[1] https://www.virustotal.com/gui/file/97f205b8b000922006c32c9f805206c752b0a7d6280b6bcfe8b60d52f3a1bb5f
[2] https://en.wikipedia.org/wiki/Zip_bomb
[3] https://www.winitor.com

Xavier Mertens (@xme)
Xameco
Senior ISC Handler - Freelance Cyber Security Consultant
PGP Key

0 comment(s)

Bumblebee Malware from TransferXL URLs

Published: 2022-05-19
Last Updated: 2022-05-20 04:48:30 UTC
by Brad Duncan (Version: 1)
2 comment(s)

Introduction

Last month, Google's Threat Analysis Group (TAG) reported on EXOTIC LILY using file transfer services like TransferNow, TransferXL, WeTransfer, or OneDrive to distribute malware (link).  Threat researchers like @k3dg3 occasionally report malware samples from this activity.  Based on @k3dg3's recent tweet, I searched through VirusTotal and found a handful of active TransferXL URLs delivering ISO files for Bumblebee malware.

Today's diary reviews an infection generated from this activity on Wednesday 2022-05-18.


Shown above:  Flow chart for infection discussed in this diary.

TransferXL URLs

TransferXL is a legitimate file sharing service.  However, like other services with a cost-free tier, TransferXL has been abused by criminals as a way to distribute malicious files.  However, with TransferXL, we have the benefit of seeing an email address used to share the malicious file.  The image below shows a malicious TransferXL URL recently submitted to VirusTotal.  Viewed in a web browser, it sends a malicious file.  The associated email address is jhurris@wolsleyindustrialgroup.com.


Shown above:  Malicious TransferXL URL delivering malware.

The downloaded zip archive contains an ISO disk image.  When double-clicked, this file is mounted as a DVD drive.  The ISO file contains a visible Windows shortcut and a hidden malware DLL for Bumblebee.  Double-clicking the Windows shortcut will run the hidden malware DLL on a vulnerable Windows host.


Shown above:  Downloaded ISO file mounted as a disk image containing Windows shortcut and hidden malware DLL.

Traffic from an infection

After downloading malware from the malicious TransferXL URL, the infected host generated Bumblebee C2 traffic to 194.135.33[.]144 over TCP port 443.


Shown above:  Initial infection activity with Bumblebee C2 traffic filtered in Wireshark.

Approximately 15 minutes after the Bumblebee C2 traffic first appeared, the infected Windows host generated HTTPS traffic to ec2-3-144-143-232-us-east-2.compute.amazonaws[.]com on 3.144.143[.]242 over TCP port 443.  The infected host sent approximately 5.5 MB of data out and received approximately 4.0 MB of data back from that server.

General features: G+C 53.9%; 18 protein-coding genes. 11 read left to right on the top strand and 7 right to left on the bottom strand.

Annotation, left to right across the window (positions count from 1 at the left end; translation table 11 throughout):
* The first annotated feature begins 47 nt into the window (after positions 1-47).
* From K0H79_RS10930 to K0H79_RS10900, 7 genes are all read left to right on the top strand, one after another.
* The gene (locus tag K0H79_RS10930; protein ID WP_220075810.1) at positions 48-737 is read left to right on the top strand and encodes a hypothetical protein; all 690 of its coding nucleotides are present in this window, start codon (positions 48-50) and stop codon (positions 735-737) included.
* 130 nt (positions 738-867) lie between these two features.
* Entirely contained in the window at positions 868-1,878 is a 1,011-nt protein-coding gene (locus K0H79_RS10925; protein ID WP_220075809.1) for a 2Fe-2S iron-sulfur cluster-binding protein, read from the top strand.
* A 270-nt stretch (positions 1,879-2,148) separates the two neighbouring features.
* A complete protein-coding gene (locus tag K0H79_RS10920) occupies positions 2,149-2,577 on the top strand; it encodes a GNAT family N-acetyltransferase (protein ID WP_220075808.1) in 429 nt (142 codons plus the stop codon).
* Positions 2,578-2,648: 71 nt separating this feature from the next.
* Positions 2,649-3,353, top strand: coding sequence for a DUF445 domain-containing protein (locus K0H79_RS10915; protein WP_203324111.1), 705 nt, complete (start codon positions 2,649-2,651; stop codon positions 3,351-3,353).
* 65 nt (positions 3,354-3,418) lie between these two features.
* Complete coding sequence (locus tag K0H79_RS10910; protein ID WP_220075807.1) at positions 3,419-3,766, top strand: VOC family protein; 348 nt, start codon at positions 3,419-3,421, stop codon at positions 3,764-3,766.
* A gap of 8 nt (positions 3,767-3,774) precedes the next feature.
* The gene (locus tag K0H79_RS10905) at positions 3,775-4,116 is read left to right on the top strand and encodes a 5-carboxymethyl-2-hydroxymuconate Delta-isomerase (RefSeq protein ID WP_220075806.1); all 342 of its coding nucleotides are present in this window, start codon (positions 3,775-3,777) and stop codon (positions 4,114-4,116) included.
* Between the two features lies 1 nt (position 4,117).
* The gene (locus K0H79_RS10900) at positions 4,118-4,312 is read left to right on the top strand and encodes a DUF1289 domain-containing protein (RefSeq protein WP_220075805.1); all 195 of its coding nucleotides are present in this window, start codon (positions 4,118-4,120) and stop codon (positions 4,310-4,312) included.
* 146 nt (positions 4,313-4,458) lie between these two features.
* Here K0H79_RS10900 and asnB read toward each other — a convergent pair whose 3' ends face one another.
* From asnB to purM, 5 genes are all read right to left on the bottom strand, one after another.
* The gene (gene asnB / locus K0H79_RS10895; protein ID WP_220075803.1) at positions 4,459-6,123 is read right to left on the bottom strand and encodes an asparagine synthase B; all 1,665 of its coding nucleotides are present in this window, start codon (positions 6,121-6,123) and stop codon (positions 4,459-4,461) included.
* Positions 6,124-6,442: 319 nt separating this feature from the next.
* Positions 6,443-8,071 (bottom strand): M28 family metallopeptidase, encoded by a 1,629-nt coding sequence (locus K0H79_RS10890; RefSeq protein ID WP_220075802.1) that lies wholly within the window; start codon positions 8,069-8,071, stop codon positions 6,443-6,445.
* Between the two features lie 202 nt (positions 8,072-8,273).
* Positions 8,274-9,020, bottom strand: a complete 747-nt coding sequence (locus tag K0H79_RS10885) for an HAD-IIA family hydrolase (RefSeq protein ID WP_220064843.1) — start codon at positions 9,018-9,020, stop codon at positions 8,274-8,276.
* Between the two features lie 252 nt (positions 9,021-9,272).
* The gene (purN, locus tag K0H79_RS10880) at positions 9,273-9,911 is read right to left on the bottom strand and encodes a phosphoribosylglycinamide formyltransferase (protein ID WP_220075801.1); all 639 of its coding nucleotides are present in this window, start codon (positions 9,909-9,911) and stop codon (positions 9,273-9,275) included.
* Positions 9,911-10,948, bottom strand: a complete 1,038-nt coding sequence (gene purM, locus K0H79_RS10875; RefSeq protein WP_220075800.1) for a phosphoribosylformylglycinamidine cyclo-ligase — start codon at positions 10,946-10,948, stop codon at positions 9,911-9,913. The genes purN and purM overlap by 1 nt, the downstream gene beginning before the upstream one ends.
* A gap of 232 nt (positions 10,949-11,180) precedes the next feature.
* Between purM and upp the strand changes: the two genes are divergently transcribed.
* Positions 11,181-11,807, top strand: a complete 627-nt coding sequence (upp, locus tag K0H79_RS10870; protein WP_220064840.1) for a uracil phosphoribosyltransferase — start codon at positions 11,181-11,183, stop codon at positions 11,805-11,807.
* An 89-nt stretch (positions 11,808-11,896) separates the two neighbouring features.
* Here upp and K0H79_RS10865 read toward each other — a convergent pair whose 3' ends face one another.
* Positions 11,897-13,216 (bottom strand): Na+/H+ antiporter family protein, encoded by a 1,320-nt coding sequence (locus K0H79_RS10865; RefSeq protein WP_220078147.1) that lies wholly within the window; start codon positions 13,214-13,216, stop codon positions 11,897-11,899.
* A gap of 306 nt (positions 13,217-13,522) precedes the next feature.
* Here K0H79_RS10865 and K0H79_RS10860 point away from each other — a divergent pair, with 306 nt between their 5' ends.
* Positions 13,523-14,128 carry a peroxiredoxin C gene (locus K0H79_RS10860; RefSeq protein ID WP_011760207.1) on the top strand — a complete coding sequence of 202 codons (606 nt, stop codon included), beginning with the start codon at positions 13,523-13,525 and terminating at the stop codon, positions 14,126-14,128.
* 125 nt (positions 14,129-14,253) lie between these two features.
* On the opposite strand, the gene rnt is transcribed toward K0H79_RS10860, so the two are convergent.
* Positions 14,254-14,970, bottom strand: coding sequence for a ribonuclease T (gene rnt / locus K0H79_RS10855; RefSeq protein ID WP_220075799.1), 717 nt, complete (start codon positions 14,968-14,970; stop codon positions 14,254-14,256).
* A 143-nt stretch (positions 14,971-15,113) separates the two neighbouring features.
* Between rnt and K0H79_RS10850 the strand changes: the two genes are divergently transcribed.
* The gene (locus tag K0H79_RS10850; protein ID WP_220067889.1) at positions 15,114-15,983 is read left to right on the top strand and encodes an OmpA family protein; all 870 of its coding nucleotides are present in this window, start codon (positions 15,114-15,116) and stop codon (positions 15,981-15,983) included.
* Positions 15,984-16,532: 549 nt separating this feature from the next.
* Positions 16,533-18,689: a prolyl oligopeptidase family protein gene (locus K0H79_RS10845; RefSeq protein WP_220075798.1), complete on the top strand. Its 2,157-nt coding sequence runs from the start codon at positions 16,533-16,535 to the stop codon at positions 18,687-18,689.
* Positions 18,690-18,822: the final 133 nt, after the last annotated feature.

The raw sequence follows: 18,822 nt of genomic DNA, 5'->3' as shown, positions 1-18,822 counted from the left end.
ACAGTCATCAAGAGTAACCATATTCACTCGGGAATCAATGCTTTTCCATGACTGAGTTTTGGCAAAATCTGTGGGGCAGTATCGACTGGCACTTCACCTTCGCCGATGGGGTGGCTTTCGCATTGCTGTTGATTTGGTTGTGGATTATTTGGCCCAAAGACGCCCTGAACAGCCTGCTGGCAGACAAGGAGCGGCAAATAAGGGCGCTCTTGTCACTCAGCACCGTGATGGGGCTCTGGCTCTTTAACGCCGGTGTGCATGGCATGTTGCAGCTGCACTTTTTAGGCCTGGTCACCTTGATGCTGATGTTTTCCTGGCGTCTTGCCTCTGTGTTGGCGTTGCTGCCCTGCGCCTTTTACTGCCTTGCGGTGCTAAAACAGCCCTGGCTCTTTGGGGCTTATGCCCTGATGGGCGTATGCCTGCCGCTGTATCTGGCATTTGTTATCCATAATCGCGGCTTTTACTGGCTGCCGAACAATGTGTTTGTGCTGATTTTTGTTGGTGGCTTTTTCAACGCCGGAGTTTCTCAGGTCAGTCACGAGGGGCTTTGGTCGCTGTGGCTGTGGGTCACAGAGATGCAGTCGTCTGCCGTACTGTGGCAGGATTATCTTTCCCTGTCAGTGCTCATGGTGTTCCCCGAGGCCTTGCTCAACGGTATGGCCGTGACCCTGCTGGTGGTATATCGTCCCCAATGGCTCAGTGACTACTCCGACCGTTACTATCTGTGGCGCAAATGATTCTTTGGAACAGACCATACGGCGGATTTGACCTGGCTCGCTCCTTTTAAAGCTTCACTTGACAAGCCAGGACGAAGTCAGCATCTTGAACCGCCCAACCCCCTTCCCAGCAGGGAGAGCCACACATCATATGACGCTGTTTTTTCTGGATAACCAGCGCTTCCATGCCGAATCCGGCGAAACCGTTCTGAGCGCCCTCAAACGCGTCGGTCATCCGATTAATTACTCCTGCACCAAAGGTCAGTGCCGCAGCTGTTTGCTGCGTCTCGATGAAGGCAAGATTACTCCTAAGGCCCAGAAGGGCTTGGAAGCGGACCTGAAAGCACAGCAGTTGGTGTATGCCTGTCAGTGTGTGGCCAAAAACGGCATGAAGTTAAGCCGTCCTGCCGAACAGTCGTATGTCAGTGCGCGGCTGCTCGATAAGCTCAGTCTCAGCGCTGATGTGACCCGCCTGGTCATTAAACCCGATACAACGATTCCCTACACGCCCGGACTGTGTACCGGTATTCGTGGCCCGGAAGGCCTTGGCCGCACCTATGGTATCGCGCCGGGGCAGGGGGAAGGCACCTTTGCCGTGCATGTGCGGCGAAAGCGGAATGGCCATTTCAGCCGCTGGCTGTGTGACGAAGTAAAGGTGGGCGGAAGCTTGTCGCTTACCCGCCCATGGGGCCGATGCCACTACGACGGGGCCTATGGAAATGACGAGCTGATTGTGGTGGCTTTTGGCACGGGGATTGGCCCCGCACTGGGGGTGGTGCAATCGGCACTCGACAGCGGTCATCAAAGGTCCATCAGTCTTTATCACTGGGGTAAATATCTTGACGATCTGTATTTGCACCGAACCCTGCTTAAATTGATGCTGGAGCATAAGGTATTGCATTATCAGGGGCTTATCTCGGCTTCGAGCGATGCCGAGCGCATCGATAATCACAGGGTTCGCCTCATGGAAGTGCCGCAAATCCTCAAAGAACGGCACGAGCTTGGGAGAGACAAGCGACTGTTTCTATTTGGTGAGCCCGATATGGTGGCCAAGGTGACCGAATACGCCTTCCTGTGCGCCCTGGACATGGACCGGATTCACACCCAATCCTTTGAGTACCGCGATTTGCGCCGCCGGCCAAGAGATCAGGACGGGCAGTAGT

Shown above:  Encrypted (HTTPS) traffic to an amazonAWS server.

Approximately 14 minutes after HTTPS traffic to the amazonAWS server, HTTPS Cobalt Strike traffic appeared on 23.106.215[.]123 over TCP port 443 using xenilik[.]com as the domain.  It lasted approximately 3 minutes.


Shown above:  Traffic from the infection showing Cobalt Strike activity.

Indicators of Compromise (IOCs)

TransferXL URLs associated with the above email returning zip archives containing malicious ISO files.

  • hxxps://www.transferxl[.]com/download/00ZNPDZqZwZ9m
  • hxxps://www.transferxl[.]com/download/00jwbtRXtsSsZX
  • hxxps://www.transferxl[.]com/download/00vJV4K6QVXSq6
  • hxxps://www.transferxl[.]com/download/00y12VGg75h7K
  • hxxps://www.transferxl[.]com/download/08j8ZRjHFkVxxc

NOTE: The above URLs usually have ?utm_source=downloadmail&utm_medium=e-mail appended to them.

Email addresses associated with malicious TransferXL URLs:

  • andresbolivar@southerncompanygas[.]co
  • jhurris@wolsleyindustrialgroup[.]com
  • m.jones@wolsleyindustrialgroup[.]com
  • mjones@wolsleyindustrialgroup[.]co

Domains from the above emails:

  • southerncompanygas[.]co - registered 2022-04-27
  • wolsleyindustrialgroup[.]com - registered 2022-04-29
  • wolsleyindustrialgroup[.]co - not registered

Malware from an infected Windows host:

SHA256 hash: 1ec8c7e21090fb4c667f40c8720388a89789c569169fe0e41ec81567df499aac

  • File size: 669,897 bytes
  • File name: TransferXL-00jdMwft3vVZ7Q.zip
  • File description: Zip archive retrieved from TransferXL URL

SHA256 hash: 24aa82e1a085412686af5d178810fc0d056c5b8167ae5b88973b33071aa14569

  • File size: 1,052,672 bytes
  • File name: documents-2205210.iso
  • File description: ISO file extracted from downloaded zip archive

SHA256 hash: ade875616534b755f33f6012ea263da808dd7eb50bc903fc97722f37fac7c164

  • File size: 1,191 bytes
  • File name: New Folder.lnk
  • File description: Windows shortcut contained in ISO file
  • Shortcut: C:\Windows\System32\rundll32.exe spc.dll,JQhnMKwhpA

SHA256 hash: 88c07354f1d7b0485452d5c39dc1a6d73884e163bc5489c40adc6662602b4d76

  • File size: 997,888 bytes
  • File name: spc.dll
  • File description: 64-bit DLL (hidden flag set) for Bumblebee malware
  • Run method: rundll32.exe [filename],JQhnMKwhpA

Traffic from the infected Windows host:

  • 194.135.33[.]144 port 443 - Bumblebee C2 HTTPS traffic
  • 3.144.143[.]242 port 443 - ec2-3-144-143-242.us-east-2.compute.amazonaws[.]com - HTTPS traffic
  • 23.106.215[.]123 port 443 - xenilik[.]com - Cobalt Strike HTTPS traffic

Final words

As the Google TAG blog post notes, EXOTIC LILY is using this method to push Bumblebee malware, and Bumblebee leads to further malware like Cobalt Strike.  And Cobalt Strike has been documented by different sources as leading to ransomware.

Today's diary reviewed a Bumblebee malware infection associated with EXOTIC LILY that led to Cobalt Strike activity.

Pcap and malware samples associated with this infection are available here.

---
Brad Duncan
brad [at] malware-traffic-analysis.net

2 comment(s)

If you have more information or corrections regarding our diary, please share.